Portishead: Where to even begin? Musically I adore lo-fi, trip-hop, a beat that makes it somehow sound like the song is stumbling, trudging its way through some dark times. The samples they use mixed with the ethereal sounds coming out of Beth Gibbons’ mouth always transports me to somewhere new. Somewhere alien and yet familiar to my soul. The vocals, though seemingly fragile and very controlled always have this bite to them. The delivery of the already powerful lyrics is done in a way that leaves me hanging on to every syllable, all those pregnant pauses.
Fiona Apple: This woman’s music, her poetry, her resilience and refusal to accept bullshit (including her own) has gotten me through a large portion of my life, and still saves me. Her use of language is extraordinary and she plays with all of these rhythms in ways that are unique. Her form of self-expression is definitely one that I strive for; to take the human condition and beat it on its head. Her songs always sound so unashamed, which makes it so intimate. Like someone writing you a love letter or letting you read their journal. I don’t even know how to delve into how marvellous her musicianship is. The common thread I think with all three of them is the story that is told through the melody, vocals, lyrics…everything. The honesty, the unashamed truth that is being expressed is powerful. I strive to create something that moves people, to connect with people on such an intimate level in the way they do. I strive to be able to connect with and understand myself in the way they have.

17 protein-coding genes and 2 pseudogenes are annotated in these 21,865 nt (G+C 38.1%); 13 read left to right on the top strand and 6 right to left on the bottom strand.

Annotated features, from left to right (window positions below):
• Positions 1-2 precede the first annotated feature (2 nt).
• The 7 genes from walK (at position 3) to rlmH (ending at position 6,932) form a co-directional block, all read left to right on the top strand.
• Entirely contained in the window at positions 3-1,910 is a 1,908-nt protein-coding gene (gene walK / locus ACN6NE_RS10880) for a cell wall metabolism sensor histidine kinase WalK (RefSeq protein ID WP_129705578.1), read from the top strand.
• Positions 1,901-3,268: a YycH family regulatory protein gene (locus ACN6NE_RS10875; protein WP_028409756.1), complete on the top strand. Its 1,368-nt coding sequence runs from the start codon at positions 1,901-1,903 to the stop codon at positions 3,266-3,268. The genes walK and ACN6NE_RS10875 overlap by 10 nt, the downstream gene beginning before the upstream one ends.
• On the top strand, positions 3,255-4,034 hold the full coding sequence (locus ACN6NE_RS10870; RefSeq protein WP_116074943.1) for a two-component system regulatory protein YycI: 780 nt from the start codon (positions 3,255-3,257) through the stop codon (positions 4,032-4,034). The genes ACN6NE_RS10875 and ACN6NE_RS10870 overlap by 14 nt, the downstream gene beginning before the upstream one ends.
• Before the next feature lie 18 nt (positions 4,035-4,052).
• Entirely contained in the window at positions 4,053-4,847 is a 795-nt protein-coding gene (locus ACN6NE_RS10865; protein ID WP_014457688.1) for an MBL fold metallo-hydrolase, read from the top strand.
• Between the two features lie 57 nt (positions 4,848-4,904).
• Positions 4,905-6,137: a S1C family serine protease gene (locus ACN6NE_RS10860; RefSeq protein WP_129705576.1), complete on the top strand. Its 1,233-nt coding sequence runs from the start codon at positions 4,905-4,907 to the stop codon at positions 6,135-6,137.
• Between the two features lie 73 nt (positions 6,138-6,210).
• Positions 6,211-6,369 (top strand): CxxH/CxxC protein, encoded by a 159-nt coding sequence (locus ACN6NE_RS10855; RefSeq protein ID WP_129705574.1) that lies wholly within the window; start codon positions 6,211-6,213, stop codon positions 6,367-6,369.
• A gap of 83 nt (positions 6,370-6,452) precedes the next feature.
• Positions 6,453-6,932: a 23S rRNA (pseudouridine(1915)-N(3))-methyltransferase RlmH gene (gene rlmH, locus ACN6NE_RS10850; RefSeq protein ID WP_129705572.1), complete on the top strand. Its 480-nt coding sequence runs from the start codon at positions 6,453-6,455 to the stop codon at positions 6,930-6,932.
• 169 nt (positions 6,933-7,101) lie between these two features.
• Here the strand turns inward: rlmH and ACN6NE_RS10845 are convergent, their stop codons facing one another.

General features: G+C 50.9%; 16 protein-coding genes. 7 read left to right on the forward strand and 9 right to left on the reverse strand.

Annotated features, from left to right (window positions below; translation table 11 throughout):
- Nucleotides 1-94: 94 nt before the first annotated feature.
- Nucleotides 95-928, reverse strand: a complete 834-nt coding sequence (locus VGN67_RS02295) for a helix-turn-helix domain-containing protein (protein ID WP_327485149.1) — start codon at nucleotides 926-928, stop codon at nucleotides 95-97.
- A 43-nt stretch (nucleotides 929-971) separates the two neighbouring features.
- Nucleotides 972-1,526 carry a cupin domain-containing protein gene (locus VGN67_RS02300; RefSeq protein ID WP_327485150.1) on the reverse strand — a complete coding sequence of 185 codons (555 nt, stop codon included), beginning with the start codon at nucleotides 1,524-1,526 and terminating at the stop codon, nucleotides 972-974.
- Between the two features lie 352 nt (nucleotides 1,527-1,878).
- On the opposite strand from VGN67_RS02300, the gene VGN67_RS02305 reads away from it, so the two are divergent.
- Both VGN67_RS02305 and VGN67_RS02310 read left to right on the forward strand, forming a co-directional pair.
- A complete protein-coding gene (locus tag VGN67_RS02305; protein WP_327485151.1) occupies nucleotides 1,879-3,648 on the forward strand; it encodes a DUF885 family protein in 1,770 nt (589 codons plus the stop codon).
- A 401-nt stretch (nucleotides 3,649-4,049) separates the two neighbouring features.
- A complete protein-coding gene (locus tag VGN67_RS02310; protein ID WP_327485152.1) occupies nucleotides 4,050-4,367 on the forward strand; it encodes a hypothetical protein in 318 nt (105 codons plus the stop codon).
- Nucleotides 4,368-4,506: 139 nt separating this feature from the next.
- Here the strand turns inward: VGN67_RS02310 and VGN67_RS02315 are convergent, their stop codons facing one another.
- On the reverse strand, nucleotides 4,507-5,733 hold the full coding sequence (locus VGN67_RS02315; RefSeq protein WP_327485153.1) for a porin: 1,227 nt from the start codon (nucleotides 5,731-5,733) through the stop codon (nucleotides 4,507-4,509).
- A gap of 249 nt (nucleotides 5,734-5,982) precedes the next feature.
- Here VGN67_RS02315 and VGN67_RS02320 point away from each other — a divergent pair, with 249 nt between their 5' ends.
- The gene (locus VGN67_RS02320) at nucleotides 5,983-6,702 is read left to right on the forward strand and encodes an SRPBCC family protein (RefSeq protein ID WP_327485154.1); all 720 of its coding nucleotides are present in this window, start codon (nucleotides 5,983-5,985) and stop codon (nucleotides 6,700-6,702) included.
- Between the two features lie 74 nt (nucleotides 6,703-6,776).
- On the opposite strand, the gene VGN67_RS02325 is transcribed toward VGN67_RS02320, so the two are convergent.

Ok, I know you said 3 so I will just say this person’s name and then not go into it: Sevdalisa. Is that cheating? Oh well.
YMX: You recently released ‘Twice’. Can you tell us how that project came about?
GILAN: Twice was born out of reflection. I had made a new, super intense friendship that fell a part almost as quickly as it came about and I needed to do some soul searching afterwards. Twice is about meeting new people who have toxic behavioural traits that you have met before. You let them in, perhaps because you still had something to learn. It is about the emotional upheaval that comes with that realisation.